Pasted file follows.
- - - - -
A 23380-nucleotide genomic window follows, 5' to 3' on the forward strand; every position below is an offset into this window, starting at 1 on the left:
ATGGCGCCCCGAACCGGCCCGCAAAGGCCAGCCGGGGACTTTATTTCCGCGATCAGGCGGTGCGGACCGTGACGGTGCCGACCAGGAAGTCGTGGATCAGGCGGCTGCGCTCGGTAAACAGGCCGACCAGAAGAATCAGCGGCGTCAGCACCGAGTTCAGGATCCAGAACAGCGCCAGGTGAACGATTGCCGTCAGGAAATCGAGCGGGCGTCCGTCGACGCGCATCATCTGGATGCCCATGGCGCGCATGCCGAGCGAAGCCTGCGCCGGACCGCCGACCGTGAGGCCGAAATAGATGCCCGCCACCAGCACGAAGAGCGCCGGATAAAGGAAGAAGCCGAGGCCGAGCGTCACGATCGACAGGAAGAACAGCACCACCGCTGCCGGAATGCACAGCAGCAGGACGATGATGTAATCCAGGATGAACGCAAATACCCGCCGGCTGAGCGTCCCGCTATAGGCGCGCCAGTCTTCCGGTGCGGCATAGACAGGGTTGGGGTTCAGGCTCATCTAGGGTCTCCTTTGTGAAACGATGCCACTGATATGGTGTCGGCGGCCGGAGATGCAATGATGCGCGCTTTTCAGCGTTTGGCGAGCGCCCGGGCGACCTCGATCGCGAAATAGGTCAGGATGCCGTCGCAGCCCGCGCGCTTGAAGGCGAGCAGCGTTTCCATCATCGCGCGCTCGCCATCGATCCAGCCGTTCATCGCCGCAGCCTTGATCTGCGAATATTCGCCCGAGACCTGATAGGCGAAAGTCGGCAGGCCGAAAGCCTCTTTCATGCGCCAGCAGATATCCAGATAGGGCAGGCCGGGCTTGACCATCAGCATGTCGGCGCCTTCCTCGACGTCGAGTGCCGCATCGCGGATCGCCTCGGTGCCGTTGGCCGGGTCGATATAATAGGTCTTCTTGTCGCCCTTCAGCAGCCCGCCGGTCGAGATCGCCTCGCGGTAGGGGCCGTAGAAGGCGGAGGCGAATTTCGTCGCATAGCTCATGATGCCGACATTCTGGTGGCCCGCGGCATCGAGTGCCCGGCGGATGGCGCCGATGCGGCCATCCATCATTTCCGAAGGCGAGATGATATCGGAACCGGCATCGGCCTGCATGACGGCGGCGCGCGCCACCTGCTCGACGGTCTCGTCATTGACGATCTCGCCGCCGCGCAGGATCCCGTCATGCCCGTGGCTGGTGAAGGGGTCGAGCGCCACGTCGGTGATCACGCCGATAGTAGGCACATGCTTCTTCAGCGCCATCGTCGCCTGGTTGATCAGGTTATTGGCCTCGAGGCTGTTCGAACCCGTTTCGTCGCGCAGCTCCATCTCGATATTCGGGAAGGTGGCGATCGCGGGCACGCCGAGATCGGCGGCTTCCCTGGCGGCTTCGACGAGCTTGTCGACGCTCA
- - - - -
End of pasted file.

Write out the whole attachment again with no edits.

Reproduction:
A 23380-nucleotide genomic window follows, 5' to 3' on the forward strand; every position below is an offset into this window, starting at 1 on the left:
ATGGCGCCCCGAACCGGCCCGCAAAGGCCAGCCGGGGACTTTATTTCCGCGATCAGGCGGTGCGGACCGTGACGGTGCCGACCAGGAAGTCGTGGATCAGGCGGCTGCGCTCGGTAAACAGGCCGACCAGAAGAATCAGCGGCGTCAGCACCGAGTTCAGGATCCAGAACAGCGCCAGGTGAACGATTGCCGTCAGGAAATCGAGCGGGCGTCCGTCGACGCGCATCATCTGGATGCCCATGGCGCGCATGCCGAGCGAAGCCTGCGCCGGACCGCCGACCGTGAGGCCGAAATAGATGCCCGCCACCAGCACGAAGAGCGCCGGATAAAGGAAGAAGCCGAGGCCGAGCGTCACGATCGACAGGAAGAACAGCACCACCGCTGCCGGAATGCACAGCAGCAGGACGATGATGTAATCCAGGATGAACGCAAATACCCGCCGGCTGAGCGTCCCGCTATAGGCGCGCCAGTCTTCCGGTGCGGCATAGACAGGGTTGGGGTTCAGGCTCATCTAGGGTCTCCTTTGTGAAACGATGCCACTGATATGGTGTCGGCGGCCGGAGATGCAATGATGCGCGCTTTTCAGCGTTTGGCGAGCGCCCGGGCGACCTCGATCGCGAAATAGGTCAGGATGCCGTCGCAGCCCGCGCGCTTGAAGGCGAGCAGCGTTTCCATCATCGCGCGCTCGCCATCGATCCAGCCGTTCATCGCCGCAGCCTTGATCTGCGAATATTCGCCCGAGACCTGATAGGCGAAAGTCGGCAGGCCGAAAGCCTCTTTCATGCGCCAGCAGATATCCAGATAGGGCAGGCCGGGCTTGACCATCAGCATGTCGGCGCCTTCCTCGACGTCGAGTGCCGCATCGCGGATCGCCTCGGTGCCGTTGGCCGGGTCGATATAATAGGTCTTCTTGTCGCCCTTCAGCAGCCCGCCGGTCGAGATCGCCTCGCGGTAGGGGCCGTAGAAGGCGGAGGCGAATTTCGTCGCATAGCTCATGATGCCGACATTCTGGTGGCCCGCGGCATCGAGTGCCCGGCGGATGGCGCCGATGCGGCCATCCATCATTTCCGAAGGCGAGATGATATCGGAACCGGCATCGGCCTGCATGACGGCGGCGCGCGCCACCTGCTCGACGGTCTCGTCATTGACGATCTCGCCGCCGCGCAGGATCCCGTCATGCCCGTGGCTGGTGAAGGGGTCGAGCGCCACGTCGGTGATCACGCCGATAGTAGGCACATGCTTCTTCAGCGCCATCGTCGCCTGGTTGATCAGGTTATTGGCCTCGAGGCTGTTCGAACCCGTTTCGTCGCGCAGCTCCATCTCGATATTCGGGAAGGTGGCGATCGCGGGCACGCCGAGATCGGCGGCTTCCCTGGCGGCTTCGACGAGCTTGTCGACGCTCA